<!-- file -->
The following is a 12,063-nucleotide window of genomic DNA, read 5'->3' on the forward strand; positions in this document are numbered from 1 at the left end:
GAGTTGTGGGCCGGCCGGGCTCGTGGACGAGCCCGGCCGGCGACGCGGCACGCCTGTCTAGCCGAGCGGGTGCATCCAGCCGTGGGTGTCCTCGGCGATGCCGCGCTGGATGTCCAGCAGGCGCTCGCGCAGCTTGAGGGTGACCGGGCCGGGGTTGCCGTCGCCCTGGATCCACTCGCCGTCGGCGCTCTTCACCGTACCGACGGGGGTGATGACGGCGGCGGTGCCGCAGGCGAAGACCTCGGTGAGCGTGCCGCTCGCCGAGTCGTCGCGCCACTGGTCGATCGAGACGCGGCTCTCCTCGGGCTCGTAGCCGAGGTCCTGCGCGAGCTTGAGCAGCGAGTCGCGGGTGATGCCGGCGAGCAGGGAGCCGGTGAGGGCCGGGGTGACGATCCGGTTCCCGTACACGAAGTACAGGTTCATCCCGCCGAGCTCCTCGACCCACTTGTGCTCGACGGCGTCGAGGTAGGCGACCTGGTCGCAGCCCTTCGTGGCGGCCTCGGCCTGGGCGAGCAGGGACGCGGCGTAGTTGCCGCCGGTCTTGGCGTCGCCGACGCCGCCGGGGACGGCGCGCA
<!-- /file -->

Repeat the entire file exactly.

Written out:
The following is a 12,063-nucleotide window of genomic DNA, read 5'->3' on the forward strand; positions in this document are numbered from 1 at the left end:
GAGTTGTGGGCCGGCCGGGCTCGTGGACGAGCCCGGCCGGCGACGCGGCACGCCTGTCTAGCCGAGCGGGTGCATCCAGCCGTGGGTGTCCTCGGCGATGCCGCGCTGGATGTCCAGCAGGCGCTCGCGCAGCTTGAGGGTGACCGGGCCGGGGTTGCCGTCGCCCTGGATCCACTCGCCGTCGGCGCTCTTCACCGTACCGACGGGGGTGATGACGGCGGCGGTGCCGCAGGCGAAGACCTCGGTGAGCGTGCCGCTCGCCGAGTCGTCGCGCCACTGGTCGATCGAGACGCGGCTCTCCTCGGGCTCGTAGCCGAGGTCCTGCGCGAGCTTGAGCAGCGAGTCGCGGGTGATGCCGGCGAGCAGGGAGCCGGTGAGGGCCGGGGTGACGATCCGGTTCCCGTACACGAAGTACAGGTTCATCCCGCCGAGCTCCTCGACCCACTTGTGCTCGACGGCGTCGAGGTAGGCGACCTGGTCGCAGCCCTTCGTGGCGGCCTCGGCCTGGGCGAGCAGGGACGCGGCGTAGTTGCCGCCGGTCTTGGCGTCGCCGACGCCGCCGGGGACGGCGCGCA